Earlier this month (March 2021) the Polish Ministry of Health prepared and submitted the Plan for Rare Diseases to the Chancellery of the Prime Minister for public pre-consultation. Patient and medical communities have awaited this document, and the comprehensive approach to diagnosing and treating rare diseases it presents for many years.
As highlighted on the Polish government website, the main objectives of the Plan for Rare Diseases are to improve the diagnosis and treatment of rare diseases in Poland according to the standards adopted in the European Union, improve access to high quality and innovative healthcare services, and increase knowledge on rare diseases. In order to implement these objectives, the Plan for Rare Diseases contains approximately 40 tasks to be implemented in the period of 2021-2023.
The Plan for Rare Diseases focuses on the following areas:
- establishing Centers of Expertise for Rare Diseases;
- improving diagnostics of rare diseases, including access to modern diagnostics using large-scale genomic testing;
- improving access to medicines and foods for particular nutritional uses to manage rare diseases;
- creating a Polish Rare Diseases Registry;
- introducing rare disease patient passports (an e-document); and
- creating an Informational Platform: "Rare Diseases".
As reported in The First News, the costs of introducing the Plan for Rare Diseases are estimated at over PLN 90 million (circa EUR 19,6 million). What is more, about PLN 750 million (circa EUR 163,4 million) a year will be allocated for medications from the Medical Fund. Additional funds will also be provided by the National Health Fund, which will begin to finance new genetic diagnostic methods. Between PLN 30 and 50 million (circa EUR 6,5 and 10,9 million) is to be provided for this purpose. Furthermore, the Agency for Medical Research has allocated PLN 100 million (circa EUR 22 million) for projects to develop new therapeutic procedures in the area of rare diseases as part of ongoing non-commercial clinical trials.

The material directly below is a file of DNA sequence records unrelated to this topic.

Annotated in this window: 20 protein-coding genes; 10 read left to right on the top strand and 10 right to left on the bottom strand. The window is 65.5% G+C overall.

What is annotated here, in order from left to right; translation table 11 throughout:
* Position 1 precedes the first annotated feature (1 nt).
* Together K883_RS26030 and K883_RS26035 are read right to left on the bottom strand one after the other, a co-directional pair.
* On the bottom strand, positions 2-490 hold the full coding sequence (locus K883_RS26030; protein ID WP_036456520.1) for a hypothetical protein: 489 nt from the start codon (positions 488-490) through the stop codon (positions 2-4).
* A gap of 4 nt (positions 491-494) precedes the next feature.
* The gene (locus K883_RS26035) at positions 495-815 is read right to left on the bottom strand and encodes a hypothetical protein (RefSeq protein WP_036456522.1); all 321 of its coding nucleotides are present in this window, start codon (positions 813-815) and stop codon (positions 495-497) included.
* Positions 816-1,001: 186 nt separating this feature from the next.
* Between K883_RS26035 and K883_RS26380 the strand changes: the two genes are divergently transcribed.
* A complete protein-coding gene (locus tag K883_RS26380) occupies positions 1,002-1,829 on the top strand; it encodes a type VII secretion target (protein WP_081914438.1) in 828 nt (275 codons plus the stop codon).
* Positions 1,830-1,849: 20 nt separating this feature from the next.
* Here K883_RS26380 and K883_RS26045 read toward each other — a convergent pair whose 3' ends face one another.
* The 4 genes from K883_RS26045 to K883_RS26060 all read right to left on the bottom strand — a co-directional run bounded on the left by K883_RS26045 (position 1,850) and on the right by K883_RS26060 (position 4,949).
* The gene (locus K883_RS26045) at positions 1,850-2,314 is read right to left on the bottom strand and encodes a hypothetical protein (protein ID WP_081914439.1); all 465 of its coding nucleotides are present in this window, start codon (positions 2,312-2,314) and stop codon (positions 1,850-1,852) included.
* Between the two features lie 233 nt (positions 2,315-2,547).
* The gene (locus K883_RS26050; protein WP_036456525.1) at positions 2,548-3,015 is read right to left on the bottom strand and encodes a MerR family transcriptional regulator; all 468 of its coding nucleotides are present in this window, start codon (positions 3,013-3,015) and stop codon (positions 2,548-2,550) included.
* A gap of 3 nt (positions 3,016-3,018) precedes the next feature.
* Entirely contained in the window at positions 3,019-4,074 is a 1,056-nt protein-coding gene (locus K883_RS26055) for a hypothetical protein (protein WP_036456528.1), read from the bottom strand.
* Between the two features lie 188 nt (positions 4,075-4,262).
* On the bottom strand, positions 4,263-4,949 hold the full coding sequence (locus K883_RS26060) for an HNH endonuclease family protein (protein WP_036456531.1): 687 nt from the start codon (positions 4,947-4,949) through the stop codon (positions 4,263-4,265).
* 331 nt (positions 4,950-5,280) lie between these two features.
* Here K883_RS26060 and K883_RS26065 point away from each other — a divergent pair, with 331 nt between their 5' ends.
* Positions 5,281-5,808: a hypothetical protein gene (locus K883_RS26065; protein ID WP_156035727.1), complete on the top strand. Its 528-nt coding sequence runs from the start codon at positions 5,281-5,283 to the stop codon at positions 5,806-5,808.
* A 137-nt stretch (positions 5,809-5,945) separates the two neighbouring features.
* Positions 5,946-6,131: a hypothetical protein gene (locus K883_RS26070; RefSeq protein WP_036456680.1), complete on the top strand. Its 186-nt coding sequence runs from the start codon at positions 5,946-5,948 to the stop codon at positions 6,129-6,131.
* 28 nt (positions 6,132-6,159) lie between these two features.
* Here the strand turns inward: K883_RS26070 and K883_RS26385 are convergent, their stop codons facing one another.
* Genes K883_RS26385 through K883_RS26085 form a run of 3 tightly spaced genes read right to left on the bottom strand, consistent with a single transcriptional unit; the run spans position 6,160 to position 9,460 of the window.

The Plan for Rare Diseases has been highly anticipated in the community and while its development is considered as a huge step forward, its adoption may constitute a real breakthrough in both access to diagnosis and treatment and care for patients with rare diseases. However, the wording of the Plan for Rare Diseases is still subject to change as the process of its review has just begun.